In this paper, the orthogonal learning strategy (OLS), chaotic initialization strategy (CIS), and boundary reset strategy (BRS) are embedded into basic SMA, without major changes in the structure of SMA. Firstly, CIS is used in the initial stage of the ESMA to create a high-quality population for guaranteeing the initial population diversity, the high convergence rate, and the excellence of the final solution. Then, in the stage of calculating the weight of each slime mould, OLS is used on the two currently ranked best individuals that may dig out more useful information to predict a better best individual for calculating the weights of each slime mould. Moreover, after the position of each slime mould is updated in each loop, BRS will be used to detect and correct individuals who are beyond the boundary, ensuring that the position of each slime mould is restricted to the search region, instead of correcting them to the boundary of search region like the original SMA algorithm. The use of BRS helps to enhance the population diversity of slime mould. The pseudocode and main structure of ESMA are shown in Algorithm 2 and Figure 1, and the CIS, OLS, and a detailed description about BRS will be shown in the following sections.
3.2. Chaotic Initialization Strategy (CIS)
Chaos has the characteristics of ergodicity, pseudorandomness, and sensitivity to initial conditions. Therefore, in the past few decades, chaos theory has been used in many fields such as parameter optimization, feature selection, and chaos control . In recent years, chaotic mapping has also become a widely popular method to improve metaheuristic algorithms, such as chaotic parameter control [32, 33], chaotic initialization [34–36], and chaotic local search [37–39]. In this study, the logistic chaos map is utilized as a chaotic sequence. As one of the simplest and widely used chaotic sequences, the logistic map has the following expression:where is a control parameter, when , the logic sequence appears chaotic, xi denotes the chaotic sequence value of the ith slime mould, x0 ∈ (0, 1), and x0 is used to create an initial population of slime mould.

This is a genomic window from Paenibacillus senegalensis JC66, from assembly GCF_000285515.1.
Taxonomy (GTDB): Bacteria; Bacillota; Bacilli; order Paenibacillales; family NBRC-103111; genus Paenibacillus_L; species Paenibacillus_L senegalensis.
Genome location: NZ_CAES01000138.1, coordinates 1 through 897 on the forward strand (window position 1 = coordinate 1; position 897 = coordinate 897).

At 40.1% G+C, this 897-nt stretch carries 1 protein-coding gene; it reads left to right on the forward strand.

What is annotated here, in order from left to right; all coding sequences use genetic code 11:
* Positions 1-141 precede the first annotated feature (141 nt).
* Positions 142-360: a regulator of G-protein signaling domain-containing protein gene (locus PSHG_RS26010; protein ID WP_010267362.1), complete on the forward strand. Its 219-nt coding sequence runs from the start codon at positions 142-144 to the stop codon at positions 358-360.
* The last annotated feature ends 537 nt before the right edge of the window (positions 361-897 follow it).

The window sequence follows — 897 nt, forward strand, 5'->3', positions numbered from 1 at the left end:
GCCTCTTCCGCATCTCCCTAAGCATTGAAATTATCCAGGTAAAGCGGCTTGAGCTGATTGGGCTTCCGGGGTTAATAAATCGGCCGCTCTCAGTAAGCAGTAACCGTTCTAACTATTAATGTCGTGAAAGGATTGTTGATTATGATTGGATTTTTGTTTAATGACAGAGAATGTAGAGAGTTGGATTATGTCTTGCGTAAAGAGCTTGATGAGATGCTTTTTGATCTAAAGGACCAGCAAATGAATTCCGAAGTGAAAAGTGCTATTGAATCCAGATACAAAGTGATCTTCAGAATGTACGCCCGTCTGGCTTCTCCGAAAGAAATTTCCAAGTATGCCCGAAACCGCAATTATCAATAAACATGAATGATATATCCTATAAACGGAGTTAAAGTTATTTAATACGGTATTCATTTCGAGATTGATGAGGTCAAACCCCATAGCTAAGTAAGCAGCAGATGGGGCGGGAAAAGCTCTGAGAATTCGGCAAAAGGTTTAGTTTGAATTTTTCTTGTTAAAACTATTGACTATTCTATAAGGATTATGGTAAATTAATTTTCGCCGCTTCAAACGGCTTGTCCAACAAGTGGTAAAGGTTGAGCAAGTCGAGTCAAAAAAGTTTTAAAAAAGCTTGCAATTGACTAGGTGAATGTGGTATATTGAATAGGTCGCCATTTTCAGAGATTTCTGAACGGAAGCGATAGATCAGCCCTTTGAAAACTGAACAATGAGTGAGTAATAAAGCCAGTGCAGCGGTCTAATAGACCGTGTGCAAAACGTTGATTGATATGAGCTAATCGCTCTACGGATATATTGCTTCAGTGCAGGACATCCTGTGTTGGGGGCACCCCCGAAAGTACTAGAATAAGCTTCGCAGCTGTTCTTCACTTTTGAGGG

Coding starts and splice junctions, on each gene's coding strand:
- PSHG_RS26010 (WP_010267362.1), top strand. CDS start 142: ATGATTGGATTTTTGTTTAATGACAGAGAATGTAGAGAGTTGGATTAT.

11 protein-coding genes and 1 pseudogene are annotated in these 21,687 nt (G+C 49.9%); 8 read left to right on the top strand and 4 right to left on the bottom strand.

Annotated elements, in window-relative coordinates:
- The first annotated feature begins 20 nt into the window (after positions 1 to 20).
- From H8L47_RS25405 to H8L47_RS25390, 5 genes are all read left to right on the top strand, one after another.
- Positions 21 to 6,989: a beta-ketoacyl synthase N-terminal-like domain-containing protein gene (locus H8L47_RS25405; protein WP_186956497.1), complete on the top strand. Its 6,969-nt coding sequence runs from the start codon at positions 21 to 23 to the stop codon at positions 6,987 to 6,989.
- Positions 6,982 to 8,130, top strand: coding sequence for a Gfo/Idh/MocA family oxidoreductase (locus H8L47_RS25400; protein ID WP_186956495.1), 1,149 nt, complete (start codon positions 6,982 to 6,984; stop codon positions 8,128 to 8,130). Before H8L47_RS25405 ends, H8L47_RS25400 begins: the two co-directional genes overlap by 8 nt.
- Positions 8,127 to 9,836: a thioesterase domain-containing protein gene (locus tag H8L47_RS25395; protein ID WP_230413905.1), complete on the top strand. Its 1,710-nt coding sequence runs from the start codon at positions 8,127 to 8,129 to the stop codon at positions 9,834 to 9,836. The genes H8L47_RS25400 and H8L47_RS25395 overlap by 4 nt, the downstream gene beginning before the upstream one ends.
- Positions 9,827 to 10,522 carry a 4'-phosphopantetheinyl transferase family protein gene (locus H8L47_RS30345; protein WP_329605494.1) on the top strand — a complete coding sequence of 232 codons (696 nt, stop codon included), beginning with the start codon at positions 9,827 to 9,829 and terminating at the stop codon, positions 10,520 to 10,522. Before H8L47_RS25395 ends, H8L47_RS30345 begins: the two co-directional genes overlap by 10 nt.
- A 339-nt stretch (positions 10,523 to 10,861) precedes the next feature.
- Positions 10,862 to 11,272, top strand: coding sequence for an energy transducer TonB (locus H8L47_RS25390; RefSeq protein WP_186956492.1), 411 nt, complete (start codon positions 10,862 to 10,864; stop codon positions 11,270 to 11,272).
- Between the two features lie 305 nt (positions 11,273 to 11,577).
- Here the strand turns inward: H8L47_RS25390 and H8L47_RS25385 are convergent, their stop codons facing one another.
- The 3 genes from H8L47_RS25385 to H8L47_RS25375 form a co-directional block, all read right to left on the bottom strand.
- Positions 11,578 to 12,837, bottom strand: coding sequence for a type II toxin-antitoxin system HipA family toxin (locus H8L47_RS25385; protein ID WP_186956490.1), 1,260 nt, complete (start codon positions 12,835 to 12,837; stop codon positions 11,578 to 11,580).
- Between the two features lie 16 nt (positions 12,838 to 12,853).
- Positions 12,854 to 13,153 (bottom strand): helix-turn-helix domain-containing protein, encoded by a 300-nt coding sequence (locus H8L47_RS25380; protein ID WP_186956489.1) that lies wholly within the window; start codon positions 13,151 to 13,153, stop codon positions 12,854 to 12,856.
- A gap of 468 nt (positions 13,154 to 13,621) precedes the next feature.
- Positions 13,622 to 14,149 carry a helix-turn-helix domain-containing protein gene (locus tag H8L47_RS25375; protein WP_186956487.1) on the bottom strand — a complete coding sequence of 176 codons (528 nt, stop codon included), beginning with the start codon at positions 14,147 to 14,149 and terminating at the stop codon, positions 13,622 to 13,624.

A good initial population can raise the population diversity, speed up the convergence, reduce the possibility of falling into a local infinitesimal value, and enhance the solution quality. For most metaheuristic algorithms, the initial population is randomly and uniformly distributed. This method has the drawbacks of not fast convergence speed and low population diversity, which may make the algorithms slip into a local minimum [2, 46]. And the existing research shows that the method with population chaos initialization is superior to the original method . Therefore, in this article, a logical chaotic value is used to create an initial population, and the chaotic disturbance is added to the initial population to improve the initial population diversity. The formula is expressed as follows:where is the jth value of the logistic sequence of the ith slime mould and is the ith slime mould’s position with chaotic disturbance.